31 March 2010

Consequences II

The new health insurance reform law, the one that was designed to cover more people and reduce the cost of health insurance is going to do neither. Oh more people may be insured because they will be forced to buy health insurance whether they want it or not because our beatified, beneficent, bureaucratic federal overlords know what is best for everyone. Or a working parents children will be covered until the children are 26 (note the operative word in the sentence).
More than anything, though, what tells us that congress and the president haven't the slightest idea what they're talking about when it comes to prices, costs and accounting is summed up exquisitely here by Megan McArdle. It seems the people with their hands on the tap of the federal fisc wouldn't pass Accounting I:

Here's the story: one of the provisions in the new health care law forces companies to treat the current subsidies for retiree health benefits as taxable income. This strikes me as dumb policy; there's not much point in giving someone a subsidy, and then taxing it back, unless you just like doing extra paperwork. And since the total cost of the subsidy, and any implied tax subsidy, is still less than we pay for an average Medicare Part D beneficiary, we may simply be encouraging companies to dump their retiree benefits and put everyone into Part D, costing us taxpayers extra money.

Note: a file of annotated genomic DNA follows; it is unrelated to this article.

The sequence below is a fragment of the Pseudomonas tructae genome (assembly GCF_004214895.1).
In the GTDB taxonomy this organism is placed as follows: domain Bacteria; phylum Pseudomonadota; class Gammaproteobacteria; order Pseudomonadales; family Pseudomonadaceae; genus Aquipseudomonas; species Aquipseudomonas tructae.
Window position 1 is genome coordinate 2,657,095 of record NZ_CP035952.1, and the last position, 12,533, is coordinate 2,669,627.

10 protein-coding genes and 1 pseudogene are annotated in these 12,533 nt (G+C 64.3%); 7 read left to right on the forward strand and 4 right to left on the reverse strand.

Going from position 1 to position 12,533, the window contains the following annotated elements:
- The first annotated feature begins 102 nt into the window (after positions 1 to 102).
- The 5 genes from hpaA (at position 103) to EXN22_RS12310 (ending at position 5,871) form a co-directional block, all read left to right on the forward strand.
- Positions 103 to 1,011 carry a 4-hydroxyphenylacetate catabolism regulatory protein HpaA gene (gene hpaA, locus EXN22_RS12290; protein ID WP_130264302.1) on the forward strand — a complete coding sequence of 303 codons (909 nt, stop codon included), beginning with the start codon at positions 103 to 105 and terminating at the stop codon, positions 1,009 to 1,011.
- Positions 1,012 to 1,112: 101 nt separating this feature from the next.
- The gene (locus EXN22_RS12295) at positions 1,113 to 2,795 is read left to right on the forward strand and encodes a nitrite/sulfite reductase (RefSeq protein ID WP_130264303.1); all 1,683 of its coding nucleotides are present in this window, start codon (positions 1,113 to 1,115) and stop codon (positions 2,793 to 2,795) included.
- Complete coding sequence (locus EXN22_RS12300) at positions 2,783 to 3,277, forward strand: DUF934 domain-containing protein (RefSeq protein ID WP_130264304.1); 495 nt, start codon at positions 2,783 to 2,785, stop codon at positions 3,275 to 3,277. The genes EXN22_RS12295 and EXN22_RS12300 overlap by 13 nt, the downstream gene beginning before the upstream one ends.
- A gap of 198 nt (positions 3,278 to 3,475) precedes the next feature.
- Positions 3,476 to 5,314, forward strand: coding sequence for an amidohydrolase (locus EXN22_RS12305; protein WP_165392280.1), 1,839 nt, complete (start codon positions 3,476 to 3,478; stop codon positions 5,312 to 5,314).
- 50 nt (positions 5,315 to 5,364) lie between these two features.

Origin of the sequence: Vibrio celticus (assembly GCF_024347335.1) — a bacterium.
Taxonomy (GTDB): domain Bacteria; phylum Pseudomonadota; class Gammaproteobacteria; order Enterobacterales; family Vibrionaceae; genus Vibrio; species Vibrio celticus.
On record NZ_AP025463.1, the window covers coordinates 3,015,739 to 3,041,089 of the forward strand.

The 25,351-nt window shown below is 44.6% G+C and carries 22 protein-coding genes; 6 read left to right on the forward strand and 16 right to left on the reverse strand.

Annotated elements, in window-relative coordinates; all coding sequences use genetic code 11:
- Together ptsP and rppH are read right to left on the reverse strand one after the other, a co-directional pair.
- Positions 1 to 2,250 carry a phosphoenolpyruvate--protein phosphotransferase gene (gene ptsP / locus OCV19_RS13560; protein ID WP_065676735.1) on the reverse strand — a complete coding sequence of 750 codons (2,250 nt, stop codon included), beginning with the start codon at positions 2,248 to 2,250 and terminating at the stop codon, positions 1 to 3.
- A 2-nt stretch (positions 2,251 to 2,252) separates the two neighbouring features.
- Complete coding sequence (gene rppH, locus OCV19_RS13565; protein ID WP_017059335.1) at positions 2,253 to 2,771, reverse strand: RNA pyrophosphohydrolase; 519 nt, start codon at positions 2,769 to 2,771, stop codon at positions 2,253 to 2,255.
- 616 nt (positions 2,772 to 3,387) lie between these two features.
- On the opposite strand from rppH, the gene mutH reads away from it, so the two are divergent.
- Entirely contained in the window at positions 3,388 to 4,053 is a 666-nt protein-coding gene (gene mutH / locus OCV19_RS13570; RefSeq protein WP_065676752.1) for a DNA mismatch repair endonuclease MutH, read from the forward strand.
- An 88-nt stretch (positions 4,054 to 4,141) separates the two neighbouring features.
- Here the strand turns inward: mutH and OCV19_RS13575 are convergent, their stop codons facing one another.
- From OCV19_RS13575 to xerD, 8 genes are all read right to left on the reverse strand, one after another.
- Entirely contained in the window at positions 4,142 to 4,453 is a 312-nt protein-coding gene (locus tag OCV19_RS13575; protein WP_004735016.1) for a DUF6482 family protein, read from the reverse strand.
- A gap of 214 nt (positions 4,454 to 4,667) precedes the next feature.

But this is neither here nor there, because Congress already did it. And now a bunch of companies with generous retiree drug benefits have announced that they are taking large charges to reflect the cost of the change in the tax law.
Henry Waxman thinks that's mean, and he's summoning the heads of those companies to Washington to explain themselves. It's not clear what they're supposed to explain. What they did is required by GAAP. And I've watched congressional hearings. There's no chance that four CEO's are going to explain the accounting code to the fine folks in Congress; explaining how to boil water would challenge the format.

Related: Don Boudreaux over at Cafe Hayek has a wager he'd like to make with some muckety-mucks over the actual cost of the stuff they've been shoveling.

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